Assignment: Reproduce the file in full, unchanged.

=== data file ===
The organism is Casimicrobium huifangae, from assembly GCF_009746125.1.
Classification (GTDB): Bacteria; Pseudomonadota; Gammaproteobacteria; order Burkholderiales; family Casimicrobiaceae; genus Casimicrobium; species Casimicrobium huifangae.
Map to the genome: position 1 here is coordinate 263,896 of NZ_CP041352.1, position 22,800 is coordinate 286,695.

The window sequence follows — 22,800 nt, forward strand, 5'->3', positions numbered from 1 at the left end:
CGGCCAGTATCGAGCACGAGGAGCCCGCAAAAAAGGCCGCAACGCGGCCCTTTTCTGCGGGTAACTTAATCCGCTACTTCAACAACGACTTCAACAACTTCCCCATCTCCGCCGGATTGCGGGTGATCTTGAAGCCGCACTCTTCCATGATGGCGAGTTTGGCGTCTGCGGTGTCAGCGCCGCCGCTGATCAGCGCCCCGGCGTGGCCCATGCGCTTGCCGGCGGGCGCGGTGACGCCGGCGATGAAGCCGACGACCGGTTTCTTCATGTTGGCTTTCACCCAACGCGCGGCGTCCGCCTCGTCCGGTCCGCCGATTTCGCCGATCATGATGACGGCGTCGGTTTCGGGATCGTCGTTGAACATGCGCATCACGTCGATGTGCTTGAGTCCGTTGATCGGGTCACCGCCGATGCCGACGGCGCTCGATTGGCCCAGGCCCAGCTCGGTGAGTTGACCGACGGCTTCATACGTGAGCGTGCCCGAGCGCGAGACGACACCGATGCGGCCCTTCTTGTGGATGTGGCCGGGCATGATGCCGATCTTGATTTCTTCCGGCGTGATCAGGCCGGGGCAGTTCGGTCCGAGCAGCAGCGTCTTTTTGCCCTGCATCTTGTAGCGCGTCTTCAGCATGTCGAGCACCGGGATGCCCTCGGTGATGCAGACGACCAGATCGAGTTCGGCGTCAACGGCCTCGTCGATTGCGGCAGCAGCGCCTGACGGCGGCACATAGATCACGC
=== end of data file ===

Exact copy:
The organism is Casimicrobium huifangae, from assembly GCF_009746125.1.
Classification (GTDB): Bacteria; Pseudomonadota; Gammaproteobacteria; order Burkholderiales; family Casimicrobiaceae; genus Casimicrobium; species Casimicrobium huifangae.
Map to the genome: position 1 here is coordinate 263,896 of NZ_CP041352.1, position 22,800 is coordinate 286,695.

The window sequence follows — 22,800 nt, forward strand, 5'->3', positions numbered from 1 at the left end:
CGGCCAGTATCGAGCACGAGGAGCCCGCAAAAAAGGCCGCAACGCGGCCCTTTTCTGCGGGTAACTTAATCCGCTACTTCAACAACGACTTCAACAACTTCCCCATCTCCGCCGGATTGCGGGTGATCTTGAAGCCGCACTCTTCCATGATGGCGAGTTTGGCGTCTGCGGTGTCAGCGCCGCCGCTGATCAGCGCCCCGGCGTGGCCCATGCGCTTGCCGGCGGGCGCGGTGACGCCGGCGATGAAGCCGACGACCGGTTTCTTCATGTTGGCTTTCACCCAACGCGCGGCGTCCGCCTCGTCCGGTCCGCCGATTTCGCCGATCATGATGACGGCGTCGGTTTCGGGATCGTCGTTGAACATGCGCATCACGTCGATGTGCTTGAGTCCGTTGATCGGGTCACCGCCGATGCCGACGGCGCTCGATTGGCCCAGGCCCAGCTCGGTGAGTTGACCGACGGCTTCATACGTGAGCGTGCCCGAGCGCGAGACGACACCGATGCGGCCCTTCTTGTGGATGTGGCCGGGCATGATGCCGATCTTGATTTCTTCCGGCGTGATCAGGCCGGGGCAGTTCGGTCCGAGCAGCAGCGTCTTTTTGCCCTGCATCTTGTAGCGCGTCTTCAGCATGTCGAGCACCGGGATGCCCTCGGTGATGCAGACGACCAGATCGAGTTCGGCGTCAACGGCCTCGTCGATTGCGGCAGCAGCGCCTGACGGCGGCACATAGATCACGC